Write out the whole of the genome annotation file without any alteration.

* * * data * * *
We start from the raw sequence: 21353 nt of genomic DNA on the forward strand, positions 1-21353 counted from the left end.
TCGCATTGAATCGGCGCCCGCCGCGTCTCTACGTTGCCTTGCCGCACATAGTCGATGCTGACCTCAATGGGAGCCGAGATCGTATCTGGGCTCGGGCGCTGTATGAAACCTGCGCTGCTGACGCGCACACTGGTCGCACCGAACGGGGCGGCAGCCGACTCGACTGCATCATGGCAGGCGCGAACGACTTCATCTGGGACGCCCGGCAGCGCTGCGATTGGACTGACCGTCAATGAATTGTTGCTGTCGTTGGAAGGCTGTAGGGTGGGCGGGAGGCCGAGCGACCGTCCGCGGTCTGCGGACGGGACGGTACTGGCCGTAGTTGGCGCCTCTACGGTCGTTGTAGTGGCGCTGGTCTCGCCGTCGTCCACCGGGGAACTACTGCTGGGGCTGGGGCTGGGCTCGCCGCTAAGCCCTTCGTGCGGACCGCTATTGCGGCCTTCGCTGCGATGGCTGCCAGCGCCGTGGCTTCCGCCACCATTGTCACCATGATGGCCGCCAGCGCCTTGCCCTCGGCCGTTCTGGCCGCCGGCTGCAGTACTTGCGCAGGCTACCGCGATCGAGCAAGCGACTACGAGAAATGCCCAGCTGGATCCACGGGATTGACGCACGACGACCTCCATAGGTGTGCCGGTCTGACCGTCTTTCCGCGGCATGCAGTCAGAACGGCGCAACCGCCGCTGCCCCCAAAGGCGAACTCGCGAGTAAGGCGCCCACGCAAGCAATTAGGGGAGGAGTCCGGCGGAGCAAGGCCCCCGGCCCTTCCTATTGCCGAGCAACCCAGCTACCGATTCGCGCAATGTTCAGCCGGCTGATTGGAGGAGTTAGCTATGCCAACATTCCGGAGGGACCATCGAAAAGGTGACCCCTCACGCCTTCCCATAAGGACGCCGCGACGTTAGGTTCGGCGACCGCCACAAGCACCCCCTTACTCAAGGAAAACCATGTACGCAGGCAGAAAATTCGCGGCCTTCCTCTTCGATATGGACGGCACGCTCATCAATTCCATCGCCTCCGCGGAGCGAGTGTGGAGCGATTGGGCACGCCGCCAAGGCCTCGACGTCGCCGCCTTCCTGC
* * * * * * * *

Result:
We start from the raw sequence: 21353 nt of genomic DNA on the forward strand, positions 1-21353 counted from the left end.
TCGCATTGAATCGGCGCCCGCCGCGTCTCTACGTTGCCTTGCCGCACATAGTCGATGCTGACCTCAATGGGAGCCGAGATCGTATCTGGGCTCGGGCGCTGTATGAAACCTGCGCTGCTGACGCGCACACTGGTCGCACCGAACGGGGCGGCAGCCGACTCGACTGCATCATGGCAGGCGCGAACGACTTCATCTGGGACGCCCGGCAGCGCTGCGATTGGACTGACCGTCAATGAATTGTTGCTGTCGTTGGAAGGCTGTAGGGTGGGCGGGAGGCCGAGCGACCGTCCGCGGTCTGCGGACGGGACGGTACTGGCCGTAGTTGGCGCCTCTACGGTCGTTGTAGTGGCGCTGGTCTCGCCGTCGTCCACCGGGGAACTACTGCTGGGGCTGGGGCTGGGCTCGCCGCTAAGCCCTTCGTGCGGACCGCTATTGCGGCCTTCGCTGCGATGGCTGCCAGCGCCGTGGCTTCCGCCACCATTGTCACCATGATGGCCGCCAGCGCCTTGCCCTCGGCCGTTCTGGCCGCCGGCTGCAGTACTTGCGCAGGCTACCGCGATCGAGCAAGCGACTACGAGAAATGCCCAGCTGGATCCACGGGATTGACGCACGACGACCTCCATAGGTGTGCCGGTCTGACCGTCTTTCCGCGGCATGCAGTCAGAACGGCGCAACCGCCGCTGCCCCCAAAGGCGAACTCGCGAGTAAGGCGCCCACGCAAGCAATTAGGGGAGGAGTCCGGCGGAGCAAGGCCCCCGGCCCTTCCTATTGCCGAGCAACCCAGCTACCGATTCGCGCAATGTTCAGCCGGCTGATTGGAGGAGTTAGCTATGCCAACATTCCGGAGGGACCATCGAAAAGGTGACCCCTCACGCCTTCCCATAAGGACGCCGCGACGTTAGGTTCGGCGACCGCCACAAGCACCCCCTTACTCAAGGAAAACCATGTACGCAGGCAGAAAATTCGCGGCCTTCCTCTTCGATATGGACGGCACGCTCATCAATTCCATCGCCTCCGCGGAGCGAGTGTGGAGCGATTGGGCACGCCGCCAAGGCCTCGACGTCGCCGCCTTCCTGC